The United Nations Human Settlements (UN-Habitat) is the lead United Nations agency for Cities and Human Settlements.  The agency was established as the United Nations Centre for Human Settlements (UNCHS), through the General Assembly Resolution 32/162 of December 1977, following the first global Conference of United Nations on Human Settlements that was held in Vancouver, Canada, in 1976. 

For nearly two decades of its existence (1978-1996), UNCHS remained a small technical agency. Faced with rapid urbanization, accelerating slum formation and growing evidence of urban poverty, the second United Nations Conference on the Human Settlements (Habitat II) was held in Istanbul, Turkey, in 1996. The main outcome of the conference was the adoption of Istanbul Declaration and the Habitat Agenda.  This gave UNCHS an explicit normative mandate of assisting Members States to monitor the implementation of the Habitat Agenda and to report on global human Settlements conditions and trends. 

UN-Habitat, as a small and specialized programme on urbanization and sustainable human settlements, has a central role in delivering the global sustainable development agenda (Agenda 2030), adopted by Member States in 2015. UN-Habitat is striving to align its programme of work with the SDGs and other international agreements adopted last year (e.g., the Paris Climate Change Agreement and Addis Ababa Action Agenda on Financing for Development), which are in line with the reforms undertaken by         UN-Habitat. UN-Habitats commitment to reform process and improving effectiveness is evident, among other things, in the enforcement of regional strategic plans and HCPDs aligned with national priorities; application of a three-pronged approach combining urban planning and design with local and national governance and legislation, and municipal finance and strengthening the local economy; and implementation of the International Public Sector Accountability Standards, Open Aid Transparency Initiatives and Umoja Enterprise Resource Planning (ERP) system.

UN-Habitat has over two decades of experience and physical presence in communities across 20 provinces of Afghanistan. Since 1992, UN-Habitat has been working with communities across Afghanistan placing people at the centre of decision-making and action. This approach aims to make people more responsive and self-reliant, establish sense of ownership, and help build peace and social cohesion. The overarching vision guiding UN-Habitat’s work in Afghanistan is prosperous, inclusive and equitable human settlements that reduce poverty and contribute to national stability and development. Specifically, the mission of UN-Habitat Country Programme is “to transform lives through enhancing access to urban land, housing and services, while making systems and institutions responsive to people’s views and needs”  (Country Programme Document, The Islamic Republic of Afghanistan, 2016-2019, p.13)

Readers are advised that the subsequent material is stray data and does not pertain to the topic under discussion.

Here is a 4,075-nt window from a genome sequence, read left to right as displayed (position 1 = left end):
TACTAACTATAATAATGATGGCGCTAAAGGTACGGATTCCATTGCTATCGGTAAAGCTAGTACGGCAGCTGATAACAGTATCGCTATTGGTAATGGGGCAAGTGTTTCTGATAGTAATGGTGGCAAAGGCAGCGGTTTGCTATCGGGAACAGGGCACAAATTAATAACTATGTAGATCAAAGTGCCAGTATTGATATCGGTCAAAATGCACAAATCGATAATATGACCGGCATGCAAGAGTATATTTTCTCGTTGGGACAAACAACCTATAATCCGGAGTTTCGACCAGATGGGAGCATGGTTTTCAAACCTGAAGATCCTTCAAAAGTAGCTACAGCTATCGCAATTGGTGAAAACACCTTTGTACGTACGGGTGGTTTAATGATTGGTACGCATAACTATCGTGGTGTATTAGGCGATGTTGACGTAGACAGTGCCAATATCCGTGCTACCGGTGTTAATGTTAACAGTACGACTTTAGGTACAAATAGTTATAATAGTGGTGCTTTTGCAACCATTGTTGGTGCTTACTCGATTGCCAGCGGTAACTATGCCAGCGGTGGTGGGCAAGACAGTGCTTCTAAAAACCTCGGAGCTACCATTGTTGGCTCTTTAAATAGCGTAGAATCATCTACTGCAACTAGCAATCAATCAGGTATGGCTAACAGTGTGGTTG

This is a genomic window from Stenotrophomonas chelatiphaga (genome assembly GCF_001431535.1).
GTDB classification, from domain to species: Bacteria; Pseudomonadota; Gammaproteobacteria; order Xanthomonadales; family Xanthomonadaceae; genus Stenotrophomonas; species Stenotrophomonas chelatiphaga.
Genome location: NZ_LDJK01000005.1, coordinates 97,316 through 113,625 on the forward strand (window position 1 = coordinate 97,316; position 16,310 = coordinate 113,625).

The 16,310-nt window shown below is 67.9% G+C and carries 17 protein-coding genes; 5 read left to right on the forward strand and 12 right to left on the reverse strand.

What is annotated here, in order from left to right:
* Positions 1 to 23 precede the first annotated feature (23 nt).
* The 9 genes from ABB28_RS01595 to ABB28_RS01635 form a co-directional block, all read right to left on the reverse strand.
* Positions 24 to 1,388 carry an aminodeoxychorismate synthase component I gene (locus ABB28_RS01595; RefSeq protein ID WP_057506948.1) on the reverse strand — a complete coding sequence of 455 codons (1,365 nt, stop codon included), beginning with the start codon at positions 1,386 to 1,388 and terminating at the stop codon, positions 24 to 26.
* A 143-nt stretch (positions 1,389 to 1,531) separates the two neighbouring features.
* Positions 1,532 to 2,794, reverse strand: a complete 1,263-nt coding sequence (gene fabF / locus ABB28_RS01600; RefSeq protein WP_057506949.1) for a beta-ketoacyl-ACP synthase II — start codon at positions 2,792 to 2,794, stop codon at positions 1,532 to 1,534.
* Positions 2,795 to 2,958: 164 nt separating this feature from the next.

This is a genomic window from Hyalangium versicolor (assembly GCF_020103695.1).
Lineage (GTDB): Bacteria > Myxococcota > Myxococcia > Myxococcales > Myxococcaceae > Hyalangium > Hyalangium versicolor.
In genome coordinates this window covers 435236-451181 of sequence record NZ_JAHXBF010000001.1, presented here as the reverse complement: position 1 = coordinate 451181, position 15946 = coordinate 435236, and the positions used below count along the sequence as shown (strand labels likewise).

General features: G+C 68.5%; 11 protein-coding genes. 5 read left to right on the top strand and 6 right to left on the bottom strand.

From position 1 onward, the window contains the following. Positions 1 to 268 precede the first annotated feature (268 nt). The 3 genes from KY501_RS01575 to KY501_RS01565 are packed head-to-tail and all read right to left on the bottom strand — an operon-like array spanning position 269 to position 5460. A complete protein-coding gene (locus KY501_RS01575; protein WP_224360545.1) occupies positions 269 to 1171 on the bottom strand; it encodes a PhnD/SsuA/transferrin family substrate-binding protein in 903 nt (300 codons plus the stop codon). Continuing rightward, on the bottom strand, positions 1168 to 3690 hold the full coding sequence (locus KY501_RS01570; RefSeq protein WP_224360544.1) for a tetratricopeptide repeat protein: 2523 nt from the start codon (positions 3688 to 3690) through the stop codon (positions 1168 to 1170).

In addition to direct implementation of community-based urban and rural rehabilitation and development initiatives, the enhancement of professional and technical skills, and the delivery of humanitarian relief, UN-Habitat has supported government counterparts with technical assistance in policy, planning and urban management, the provision or upgrading of services and infrastructure and the reintegration of returnees.

The diversity of UN-Habitat’s experience across Afghanistan reflects a key lesson learned over the past two decades of operation: the importance of operating at multiple levels from the ministry and municipality to the urban street, in order to address a complex in a holistic and organic manner an array of issues which are rarely static. Core to UN-Habitat’s work has been the importance of participation, as embodied in UN-Habitat’s ‘people’s process’ that draft on the ideas and reflect reflects the interests of key stakeholders.